Iraq: Court hearing resumes on marriage of 12-year-old girl

Despite the furore surrounding the case, legal scholars say many other child-marriage situations do not get the same level of attention.

Women demonstrate near the Kadhimiya court in Iraq's capital Baghdad against the legalisation of a marriage contract for a 12-year-old girl [Ahmed al-Rubaye/AFP]

Baghdad, Iraq – A court has resumed hearing a case in which a judge was asked to formalise a religious wedding between a 12-year-old girl and a 25-year-old man, raising concerns across Iraq.

It was not clear whether a verdict would be given on Sunday.

The court, located in Baghdad’s Kadhamiya district, adjourned the case last week as demonstrators rallied in front of the court, chanting and holding banners with slogans such as: “Child marriage is a crime against children,” and “No to child marriage”.

“Children should be at home watching cartoons, not be married,” said one demonstrator in front of the courthouse last week. “That’s why we are here today to show our condemnation.”

The case was first brought under the spotlight when the mother of the girl – in a video – called on authorities to save her daughter. The mother told local media her 12-year-old daughter had been raped and forced into a marriage to her stepfather’s brother.

A department of the Ministry of Interior that deals with violence against women, however, said in a statement after meeting the girl, her father, and her husband that it was assured she had not been coerced into marriage.

“No matter what, a marriage between a 12-year-old girl and a 25-year-old man is simply not acceptable,” Hala, an advocate for women’s and children’s rights in Iraq, told Al Jazeera, asking to be identified only by her first name.

The law in Iraq states the legal age for marriage is 18, but that it could be lowered to 15 in “urgent” cases should the person in question’s father consent to marriage.

The Convention on the Elimination of All Forms of Discrimination Against Women (CEDAW), a universal legal document aimed at protecting women’s rights, also states marriage under the age of 18 is a form of forced marriage.

Yet despite the legal provisions, child marriage is rampant in Iraq, especially in rural areas, and other countries in the region. Poverty and religious practices drove many parents into marrying their young daughters off, hoping it would either ease the burden of the family or bring financial support.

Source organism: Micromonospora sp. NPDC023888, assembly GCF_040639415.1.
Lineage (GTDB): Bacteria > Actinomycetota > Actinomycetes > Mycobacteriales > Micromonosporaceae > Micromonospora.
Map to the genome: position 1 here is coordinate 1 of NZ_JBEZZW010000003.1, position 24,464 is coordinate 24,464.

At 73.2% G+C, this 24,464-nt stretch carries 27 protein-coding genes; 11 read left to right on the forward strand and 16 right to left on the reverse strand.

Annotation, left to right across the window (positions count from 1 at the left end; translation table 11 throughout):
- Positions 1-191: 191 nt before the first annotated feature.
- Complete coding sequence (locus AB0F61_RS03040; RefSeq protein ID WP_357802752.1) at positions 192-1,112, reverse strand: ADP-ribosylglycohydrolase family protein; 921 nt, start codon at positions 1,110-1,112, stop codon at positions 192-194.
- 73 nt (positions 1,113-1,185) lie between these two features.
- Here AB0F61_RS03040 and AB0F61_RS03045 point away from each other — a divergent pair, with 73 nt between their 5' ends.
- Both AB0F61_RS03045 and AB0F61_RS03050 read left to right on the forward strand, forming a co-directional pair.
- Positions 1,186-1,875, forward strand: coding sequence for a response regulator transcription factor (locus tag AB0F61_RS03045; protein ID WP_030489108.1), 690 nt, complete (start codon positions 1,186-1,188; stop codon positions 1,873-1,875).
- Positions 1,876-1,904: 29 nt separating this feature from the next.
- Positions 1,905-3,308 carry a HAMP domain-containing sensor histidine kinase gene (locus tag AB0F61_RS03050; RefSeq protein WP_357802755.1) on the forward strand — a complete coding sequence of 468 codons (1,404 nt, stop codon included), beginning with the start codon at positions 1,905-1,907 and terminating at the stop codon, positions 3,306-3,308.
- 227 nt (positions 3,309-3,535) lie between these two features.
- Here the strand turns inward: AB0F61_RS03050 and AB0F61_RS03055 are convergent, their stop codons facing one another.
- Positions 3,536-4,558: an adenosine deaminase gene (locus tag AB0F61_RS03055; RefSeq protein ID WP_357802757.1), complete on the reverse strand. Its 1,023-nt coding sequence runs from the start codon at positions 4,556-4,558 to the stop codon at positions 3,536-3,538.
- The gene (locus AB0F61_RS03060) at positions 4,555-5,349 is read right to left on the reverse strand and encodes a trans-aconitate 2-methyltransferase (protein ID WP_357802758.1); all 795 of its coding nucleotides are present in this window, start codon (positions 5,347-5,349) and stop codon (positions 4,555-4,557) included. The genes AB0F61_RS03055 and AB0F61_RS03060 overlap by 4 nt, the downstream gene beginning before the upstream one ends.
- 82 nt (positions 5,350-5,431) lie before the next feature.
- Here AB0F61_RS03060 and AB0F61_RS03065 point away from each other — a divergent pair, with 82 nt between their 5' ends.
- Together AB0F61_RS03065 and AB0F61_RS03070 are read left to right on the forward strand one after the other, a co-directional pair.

According to the Multiple Indicator Cluster Surveys (MICS) conducted by the government of Iraq and published in 2018, 7.2 percent of married women aged 20 to 24 were first wed before they turned 15 years old, and another 20.2 percent were married before age 18.

“Child marriage is a violation of human rights, compromising the development of girls and often resulting in early pregnancy and social isolation, with little education and poor vocational training reinforcing the gendered nature of poverty,” UNICEF, a participant in the survey, said.

Despite the furore surrounding this case, many other girls do not enjoy the same level of attention, according to legal professionals.

“This case gets particular media attention because the mother of the young girl went on social media and stirred up nationwide discussion,” Mariam Albawab, a Baghdad-based lawyer who works on children’s rights cases in Iraq, told Al Jazeera.

“However, there are thousands of cases that have gone under the media radar, and many of those marriages went ahead without much notice or condemnation.”

Save the Children, an international NGO, has called for the minimum age of marriage to be at least 18 years and for the removal of any exceptions to this rule.

“You thought the story in Capernaum would all be fictional, but in fact, its plotline is being replayed every day here in Iraq,” Hala said, referring to the Lebanese film released in 2018 with a story that entailed a money-strapped family trying to sell their 11-year-old daughter in exchange for two chickens.

Source: Al Jazeera